I’ve also thought of the bucket list as an item for the individual and never considered bucket list ideas for the family. If unfamiliar with a bucket list, it typically defined as a list of life goals or things you’d like to do before you die. Things like swim with dolphins, climbing Mount Kilimanjaro, hike the Grand Canyon, taking a helicopter ride over a volcano, bungee jumping, or taking a ride in a hot air balloon.
A list like this doesn’t need to be riddled with the ultimate risky stunts, it can be compiled of simpler things, like taking your son to a baseball game, taking a road trip, spending as much as you like on food, and drinks, or performing a random act of kindness. The great thing about this type of list is it’s totally up to you.
Although I’ve documented several bucket lists over the years, including a standard bucket list, a financial bucket list, and even completed the fill your bucket list challenge, I’ve also compiled the lists from my point of view.
Although, as you will see, my bucket lists always had a family flavor to them. (who likes doing things alone) It was never documented as a family wishlist. Let’s review some of my bucket list ideas and updates over the years.
In This Article
Financial Bucket List Ideas
Here’s my original financial bucket list from 2013:
- Pay off all unsecured debt in less than five years
- Establish Emergency Fund – save at least $60,000
- Establish vacation fund – save $3,000-$4,000 yearly for family vacations
- Build a sizable college fund for my three children – college isn’t cheap
- Pay off Home Mortgage – will make the next three easier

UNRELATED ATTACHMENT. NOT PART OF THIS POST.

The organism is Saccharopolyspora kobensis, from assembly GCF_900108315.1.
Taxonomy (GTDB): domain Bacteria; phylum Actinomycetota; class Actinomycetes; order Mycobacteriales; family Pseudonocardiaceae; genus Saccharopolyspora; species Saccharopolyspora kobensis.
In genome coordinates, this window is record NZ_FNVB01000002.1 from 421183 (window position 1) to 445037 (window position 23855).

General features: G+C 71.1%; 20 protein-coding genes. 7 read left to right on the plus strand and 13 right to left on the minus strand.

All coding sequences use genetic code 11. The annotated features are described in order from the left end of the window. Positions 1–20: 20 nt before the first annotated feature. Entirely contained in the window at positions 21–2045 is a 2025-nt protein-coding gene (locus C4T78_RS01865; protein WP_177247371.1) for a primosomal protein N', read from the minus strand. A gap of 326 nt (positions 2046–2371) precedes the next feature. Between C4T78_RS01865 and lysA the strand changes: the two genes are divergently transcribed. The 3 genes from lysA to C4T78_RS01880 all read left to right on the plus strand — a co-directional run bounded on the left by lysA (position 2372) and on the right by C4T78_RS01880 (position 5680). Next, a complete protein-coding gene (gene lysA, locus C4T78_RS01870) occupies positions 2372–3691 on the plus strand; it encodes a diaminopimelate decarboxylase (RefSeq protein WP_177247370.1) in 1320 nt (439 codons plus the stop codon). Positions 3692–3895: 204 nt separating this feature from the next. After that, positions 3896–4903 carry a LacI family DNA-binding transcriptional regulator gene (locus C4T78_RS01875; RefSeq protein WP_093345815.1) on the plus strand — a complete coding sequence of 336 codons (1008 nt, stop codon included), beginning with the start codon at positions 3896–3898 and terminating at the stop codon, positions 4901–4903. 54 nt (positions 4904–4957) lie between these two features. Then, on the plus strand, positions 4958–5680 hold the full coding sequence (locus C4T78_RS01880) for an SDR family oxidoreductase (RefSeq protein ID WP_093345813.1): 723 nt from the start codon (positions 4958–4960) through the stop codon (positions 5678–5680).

- Save 1 million dollars for retirement
- Retire from my current day job at age 55
- Buy Retirement home with Cash – No Mortgage
My 2015 financial bucket list:
In 2015 we became debt-free and paid off $109,000 worth of consumer debt. Now having a surplus of cash each month, we knock off the first three items from our 2013 list. Here’s the revised list as of 2015:
- Build College funds for our 3 Children
- Build retirement saving
- Pay off Current Mortgage
- Build second and passive income streams
- Buy retirement home with cash
My 2017 financial bucket list:
In 2017 things changed. We were on cruise control in 2015 after paying off our consumer debt and saving an emergency fund. Reality punched us in the face in the form of a job loss. I was downsized from a company I was with for over twenty years. Thank goodness for our new found financial education and cash savings. Without it, this life event would have been a disaster, not just a speed bump. We’ve had to reshuffle some of our financial bucket list items after these events:
- Establish Emergency Fund – save at least 12 months
- Save vacation fund – save $2,000-$3,000 yearly for family vacations
- Increase income
- Cashflow college / minimize college debt for my three children
- Pay off Home Mortgage
- Save 1+ million dollars for retirement
- Retire from my current day job at age 55
- Buy Retirement home with Cash – No Mortgage
Standard Bucket List Ideas
Coupled with the financial bucket list, I put together a standard bucket list as well. Here the list I created in 2013:
- Take my family to their first NFL football game – I have been to many with my dad and brother.
- Attend a Super Bowl.
- Take the Family to Niagara Falls – I’ve have been there as a kid with my family
- Teach my son’s how to Scuba dive.
- Write another screenplay – I have complete 5, but have not written in years.
- Director of a film – was my goal out of college to work in the movie industry.
- Take the family on a seven-day or longer cruise – we’ve been on a four-day, and it was one of our greatest vacations.
- Drive cross-country and sight-see – have done the drive before in 5 days.
- Take my wife to Hawaii – we never really had a honeymoon.
As you can see, there are nine items on the bucket list, and six included family fun and many involve spending money.
My 2015 bucket list update:
There wasn’t a new list and not much of an update to share. All of the bucket list items remained opened. I remarked that I’d still love to accomplish any and all of these things, but the details are not as important to me now as long as I’m spending time and making memories with those that are important to me.
My 2017 bucket list update:
In 2017 none of the bucket list items noted from 2013 or 2015 had been completed as of yet. I’m okay with that. That’s not to say there hasn’t been a lot of things happening since then.